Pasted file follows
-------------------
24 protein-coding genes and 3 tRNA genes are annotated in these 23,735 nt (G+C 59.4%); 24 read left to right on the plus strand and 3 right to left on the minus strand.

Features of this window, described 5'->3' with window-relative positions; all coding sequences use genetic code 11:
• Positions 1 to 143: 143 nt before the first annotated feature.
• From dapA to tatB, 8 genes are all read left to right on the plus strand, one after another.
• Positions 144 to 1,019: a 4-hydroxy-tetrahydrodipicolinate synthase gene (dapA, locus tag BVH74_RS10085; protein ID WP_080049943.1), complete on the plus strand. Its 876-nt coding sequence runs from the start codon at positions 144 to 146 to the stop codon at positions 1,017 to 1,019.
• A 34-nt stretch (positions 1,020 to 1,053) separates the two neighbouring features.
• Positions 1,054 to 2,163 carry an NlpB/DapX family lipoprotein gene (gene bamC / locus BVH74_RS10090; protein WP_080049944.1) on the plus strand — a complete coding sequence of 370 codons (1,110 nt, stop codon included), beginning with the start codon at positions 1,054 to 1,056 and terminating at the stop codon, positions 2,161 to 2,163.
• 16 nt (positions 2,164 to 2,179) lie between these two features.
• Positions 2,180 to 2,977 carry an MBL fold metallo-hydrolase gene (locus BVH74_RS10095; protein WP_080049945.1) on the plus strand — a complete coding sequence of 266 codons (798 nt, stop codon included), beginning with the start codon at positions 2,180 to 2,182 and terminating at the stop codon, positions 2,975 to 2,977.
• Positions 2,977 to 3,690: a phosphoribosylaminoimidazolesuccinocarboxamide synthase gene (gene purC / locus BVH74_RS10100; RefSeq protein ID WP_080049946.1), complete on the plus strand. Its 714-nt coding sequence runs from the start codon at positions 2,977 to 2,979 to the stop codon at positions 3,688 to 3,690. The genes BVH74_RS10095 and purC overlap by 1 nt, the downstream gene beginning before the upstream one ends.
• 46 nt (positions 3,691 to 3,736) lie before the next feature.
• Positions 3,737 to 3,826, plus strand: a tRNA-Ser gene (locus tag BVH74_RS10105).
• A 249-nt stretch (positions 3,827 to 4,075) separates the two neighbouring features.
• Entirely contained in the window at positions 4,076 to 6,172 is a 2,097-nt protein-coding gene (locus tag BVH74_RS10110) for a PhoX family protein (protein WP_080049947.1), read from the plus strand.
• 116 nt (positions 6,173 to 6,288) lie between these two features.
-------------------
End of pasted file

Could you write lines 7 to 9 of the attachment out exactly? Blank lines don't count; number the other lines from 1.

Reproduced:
• Positions 1,054 to 2,163 carry an NlpB/DapX family lipoprotein gene (gene bamC / locus BVH74_RS10090; protein WP_080049944.1) on the plus strand — a complete coding sequence of 370 codons (1,110 nt, stop codon included), beginning with the start codon at positions 1,054 to 1,056 and terminating at the stop codon, positions 2,161 to 2,163.
• 16 nt (positions 2,164 to 2,179) lie between these two features.
• Positions 2,180 to 2,977 carry an MBL fold metallo-hydrolase gene (locus BVH74_RS10095; protein WP_080049945.1) on the plus strand — a complete coding sequence of 266 codons (798 nt, stop codon included), beginning with the start codon at positions 2,180 to 2,182 and terminating at the stop codon, positions 2,975 to 2,977.